Studies of research experiences need the same rigorous designs and assessments as other scientific research. Studies comparing promising alternative approaches to mentoring, ways to illustrate science practices, or methods for orienting participants to a URE placement would advance understanding. Following the knowledge integration framework, studies could compare journals, peer support, structured interviews, and one-on-one mentoring as ways to help students consolidate their understanding.

Comparison studies need appropriate controls to advance our understanding. Thus, comparisons of UREs and CUREs need to account for the differences among participants. For example, most students who meet the selection criteria for UREs have already decided to persist in science; those in CUREs may still be deciding.

The field needs agreed-upon criteria for undergraduate research experiences and validated, generalizable assessments for these criteria. Research to identify measures of research practices that can be used in multiple studies and criteria for evaluating mentoring interactions, as well as methods for measuring ability to locate and interpret primary literature, could advance the field. Promising measures should be tested across investigations and refined.

Disaggregating the populations targeted by undergraduate research experiences could help decision-makers allocate scarce resources. In many studies, the value of undergraduate research cannot be disentangled from precollege preparation. Using good measures of prior understanding and expectations, studies that analyze benefits for subgroups of students could also help those designing research experiences address the unique interests and aspirations of individuals and groups. Such studies could experiment with variations in the selection criteria for research experiences to determine whether current approaches are ideal. In addition, findings about successful experiences need replication and extension, particularly for students from nondominant cultures.

Research suggests a conundrum between mentor availability and mentor impact. Graduate students and postdocs generally mentor undergraduates about scientific practices and research, whereas faculty mentor undergraduates to develop an image of themselves as scientists. Mentors rarely receive guidance about how best to mentor undergraduates. The field would benefit from research that identifies mentoring practices and incorporates them into professional development for mentors, including graduate and postdoctoral researchers. Professional development can help mentors (i) identify and negotiate expectations with their mentees; (ii) explore undergraduate assumptions about research experiences; (iii) monitor student progress; (iv) encourage reflection; and (v) support students emotionally as well as intellectually (51, 52). Methods are needed to allocate credit to faculty for mentoring students and developing effective UREs and CUREs.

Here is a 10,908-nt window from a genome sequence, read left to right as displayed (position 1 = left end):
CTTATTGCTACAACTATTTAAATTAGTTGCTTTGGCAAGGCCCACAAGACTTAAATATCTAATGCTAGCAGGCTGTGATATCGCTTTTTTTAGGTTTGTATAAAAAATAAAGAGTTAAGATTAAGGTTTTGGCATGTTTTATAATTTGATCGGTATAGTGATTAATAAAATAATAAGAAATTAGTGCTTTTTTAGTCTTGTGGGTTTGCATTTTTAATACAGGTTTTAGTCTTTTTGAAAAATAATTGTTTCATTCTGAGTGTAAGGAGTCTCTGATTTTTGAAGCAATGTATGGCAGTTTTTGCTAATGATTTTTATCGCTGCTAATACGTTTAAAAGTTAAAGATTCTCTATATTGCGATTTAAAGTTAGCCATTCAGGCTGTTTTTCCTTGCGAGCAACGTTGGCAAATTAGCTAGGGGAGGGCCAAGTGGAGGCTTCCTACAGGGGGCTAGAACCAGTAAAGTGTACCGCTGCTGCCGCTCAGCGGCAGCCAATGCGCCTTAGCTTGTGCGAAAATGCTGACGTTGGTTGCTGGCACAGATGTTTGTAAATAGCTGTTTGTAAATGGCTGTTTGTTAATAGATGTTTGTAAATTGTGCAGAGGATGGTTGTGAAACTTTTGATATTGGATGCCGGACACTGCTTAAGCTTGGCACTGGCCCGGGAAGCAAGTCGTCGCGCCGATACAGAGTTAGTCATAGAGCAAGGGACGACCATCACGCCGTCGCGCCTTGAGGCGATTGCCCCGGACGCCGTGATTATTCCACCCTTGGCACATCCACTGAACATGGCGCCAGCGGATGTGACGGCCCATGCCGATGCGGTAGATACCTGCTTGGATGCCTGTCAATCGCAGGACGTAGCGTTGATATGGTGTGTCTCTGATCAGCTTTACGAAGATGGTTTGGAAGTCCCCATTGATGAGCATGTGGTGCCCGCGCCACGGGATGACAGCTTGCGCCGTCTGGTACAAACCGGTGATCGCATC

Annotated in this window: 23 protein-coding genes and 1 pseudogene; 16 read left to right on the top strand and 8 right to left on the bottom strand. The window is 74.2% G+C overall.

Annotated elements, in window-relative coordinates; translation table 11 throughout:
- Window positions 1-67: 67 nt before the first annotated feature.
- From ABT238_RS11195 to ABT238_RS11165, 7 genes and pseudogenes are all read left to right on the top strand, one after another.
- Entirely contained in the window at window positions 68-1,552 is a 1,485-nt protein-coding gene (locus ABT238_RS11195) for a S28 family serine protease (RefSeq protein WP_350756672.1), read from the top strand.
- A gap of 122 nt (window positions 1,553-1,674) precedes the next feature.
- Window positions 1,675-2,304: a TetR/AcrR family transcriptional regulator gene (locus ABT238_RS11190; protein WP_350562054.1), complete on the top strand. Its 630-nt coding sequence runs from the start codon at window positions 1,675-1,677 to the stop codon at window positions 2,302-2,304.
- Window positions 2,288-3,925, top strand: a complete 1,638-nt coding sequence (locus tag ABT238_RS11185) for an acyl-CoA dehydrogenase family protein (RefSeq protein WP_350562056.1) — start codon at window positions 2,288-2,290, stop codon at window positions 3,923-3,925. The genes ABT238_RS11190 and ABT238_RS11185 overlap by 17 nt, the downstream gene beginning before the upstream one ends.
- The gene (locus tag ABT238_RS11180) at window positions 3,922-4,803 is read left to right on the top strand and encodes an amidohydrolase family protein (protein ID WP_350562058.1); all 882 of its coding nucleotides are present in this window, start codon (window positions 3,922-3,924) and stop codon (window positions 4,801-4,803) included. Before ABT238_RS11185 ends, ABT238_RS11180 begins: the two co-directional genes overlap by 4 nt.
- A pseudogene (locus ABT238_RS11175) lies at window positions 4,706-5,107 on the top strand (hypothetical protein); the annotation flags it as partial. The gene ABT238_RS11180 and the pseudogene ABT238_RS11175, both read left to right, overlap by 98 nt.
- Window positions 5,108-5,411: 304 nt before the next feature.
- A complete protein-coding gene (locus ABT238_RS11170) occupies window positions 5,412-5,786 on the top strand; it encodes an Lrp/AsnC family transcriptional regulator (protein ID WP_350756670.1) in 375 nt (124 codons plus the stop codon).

Finally, the costs and benefits of research experiences for building human capital, benefiting undergraduates, improving workforce diversity, and strengthening educational outcomes need better understanding. Making the best use of extramural funds and the, often voluntary, contributions of faculty to allocate opportunities and improve undergraduate research experiences requires a strong research base.

References and Notes

  1. Acknowledgments: This material is based upon work supported by the National Science Foundation under grant nos. DRL-1119670, DRL-0918743, and DRL-0822388. Any opinions, findings, and conclusions or recommendations expressed in this material are those of the authors and do not necessarily reflect the views of the National Science Foundation.